For a designer just getting started, Charles de Vilmorin has already understood an important principle: never be where they expect you.
Known for his highly colorful creations, inspired by his fantastical drawings and the work of French artist Niki de Saint Phalle, the 24-year-old designer threw a curveball by making his second couture collection entirely black.
“I wanted to show a different facet of my work,” he said in a preview. “With this collection, I also wanted my brand to propose pieces that are more accessible and more wearable.”
Exit the hourglass-shaped, hand-painted wearable sculptures of last season in favor of a Gothic lineup that was somewhere at the crossroads between a pirate shipwreck and the wardrobe of Morticia Addams.
De Vilmorin showcased the pieces in a static presentation at Maison Baccarat, in what used to be the ballroom of art patron Marie-Laure de Noailles, as well as a short film directed by Colin Solal Cardo, the man behind music videos for the likes of Christine and the Queens, Charli XCX and Robyn.
It featured special appearances by rising French singer Joanna, who performed her song “Maman,” and Bilal Hassani, who represented France in the Eurovision Song Contest in 2019 and has broken barriers with his androgynous appearance. Wearing a harness of dinosaur-like golden spikes on his back, he sang “Monster Under Your Bed,” an exclusive track from his upcoming album.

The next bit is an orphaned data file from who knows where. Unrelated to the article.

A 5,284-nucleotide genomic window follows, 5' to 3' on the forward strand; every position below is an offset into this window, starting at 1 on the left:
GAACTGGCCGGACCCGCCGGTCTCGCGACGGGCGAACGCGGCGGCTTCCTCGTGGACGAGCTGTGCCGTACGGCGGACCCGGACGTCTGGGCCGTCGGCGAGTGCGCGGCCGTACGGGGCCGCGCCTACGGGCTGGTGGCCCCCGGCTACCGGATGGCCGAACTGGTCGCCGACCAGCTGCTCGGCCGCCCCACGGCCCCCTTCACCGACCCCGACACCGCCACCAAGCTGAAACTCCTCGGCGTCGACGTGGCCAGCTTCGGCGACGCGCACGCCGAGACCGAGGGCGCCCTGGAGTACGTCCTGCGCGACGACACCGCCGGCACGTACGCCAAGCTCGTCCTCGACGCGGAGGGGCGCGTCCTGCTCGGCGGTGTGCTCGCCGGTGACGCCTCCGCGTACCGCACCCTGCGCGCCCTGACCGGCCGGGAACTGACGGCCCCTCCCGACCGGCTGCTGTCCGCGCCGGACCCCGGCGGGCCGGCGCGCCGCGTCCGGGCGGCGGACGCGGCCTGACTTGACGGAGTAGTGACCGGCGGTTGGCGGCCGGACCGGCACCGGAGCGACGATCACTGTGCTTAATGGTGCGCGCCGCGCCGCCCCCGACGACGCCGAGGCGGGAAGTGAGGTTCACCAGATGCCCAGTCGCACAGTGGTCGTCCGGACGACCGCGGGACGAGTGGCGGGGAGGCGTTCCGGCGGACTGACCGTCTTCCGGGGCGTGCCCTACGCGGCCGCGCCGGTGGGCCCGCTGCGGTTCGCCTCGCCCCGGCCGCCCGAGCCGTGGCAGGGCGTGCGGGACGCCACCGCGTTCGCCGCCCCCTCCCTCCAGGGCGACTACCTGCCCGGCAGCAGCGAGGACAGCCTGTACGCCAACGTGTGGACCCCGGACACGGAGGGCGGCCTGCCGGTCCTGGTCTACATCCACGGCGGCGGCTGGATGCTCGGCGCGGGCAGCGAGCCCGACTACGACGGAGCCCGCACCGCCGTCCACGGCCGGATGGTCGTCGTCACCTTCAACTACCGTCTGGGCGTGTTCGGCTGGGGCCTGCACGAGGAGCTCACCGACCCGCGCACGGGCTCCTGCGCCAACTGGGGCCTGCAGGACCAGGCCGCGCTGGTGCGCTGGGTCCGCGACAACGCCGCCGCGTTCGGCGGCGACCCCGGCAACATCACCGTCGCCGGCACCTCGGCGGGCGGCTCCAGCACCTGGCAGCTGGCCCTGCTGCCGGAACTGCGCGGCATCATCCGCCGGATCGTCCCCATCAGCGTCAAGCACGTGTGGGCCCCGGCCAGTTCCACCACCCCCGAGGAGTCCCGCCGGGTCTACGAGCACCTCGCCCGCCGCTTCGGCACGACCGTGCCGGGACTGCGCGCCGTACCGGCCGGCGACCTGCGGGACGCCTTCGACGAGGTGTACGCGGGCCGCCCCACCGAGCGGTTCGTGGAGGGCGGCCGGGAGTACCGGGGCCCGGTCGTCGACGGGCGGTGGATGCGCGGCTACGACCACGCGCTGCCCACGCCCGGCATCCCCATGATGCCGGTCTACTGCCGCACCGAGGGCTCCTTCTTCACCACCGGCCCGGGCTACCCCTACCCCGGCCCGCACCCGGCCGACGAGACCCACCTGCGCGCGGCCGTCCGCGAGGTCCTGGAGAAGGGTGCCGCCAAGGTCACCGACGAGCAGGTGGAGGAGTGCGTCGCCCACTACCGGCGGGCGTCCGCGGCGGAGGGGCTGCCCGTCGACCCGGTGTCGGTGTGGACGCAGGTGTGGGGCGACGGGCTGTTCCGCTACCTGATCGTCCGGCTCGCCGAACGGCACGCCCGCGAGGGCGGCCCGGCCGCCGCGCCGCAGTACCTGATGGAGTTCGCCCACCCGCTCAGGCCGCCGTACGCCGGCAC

The video was shot in a sand quarry near Fontainebleau, not far from Paris — the perfect foil for the sculptural dresses, which combined graphic cuts with nature-inspired decorative arabesques.
A fitted, black long-sleeved gown with a pooling train came with a removable petal-like collar and cuffs shaped with metal wire, while a dishabille slip with cutout sides sprouted fronds of cock feathers.
Frayed edges added to the castaway vibe, though there were also hints of a newly commercial sensibility, especially in the calligraphy-print logo bomber jacket and floor-length skirt. De Vilmorin said he’d been taking notes at his other day job as creative director of Rochas.
“It really allows me to express my creativity with my own brand, but it’s also teaching me a commercial side that is super important and that I want to develop with my own label as well. So whatever the outcome, it’s incredibly beneficial,” said the designer, who is set to make his runway debut for Rochas in September.
In the meantime, he is one of nine finalists shortlisted for the LVMH Prize for Young Designers, just a year after launching his brand at the height of the coronavirus pandemic. With this volte-face, he has cleverly signalled that he’s not a one-trick pony.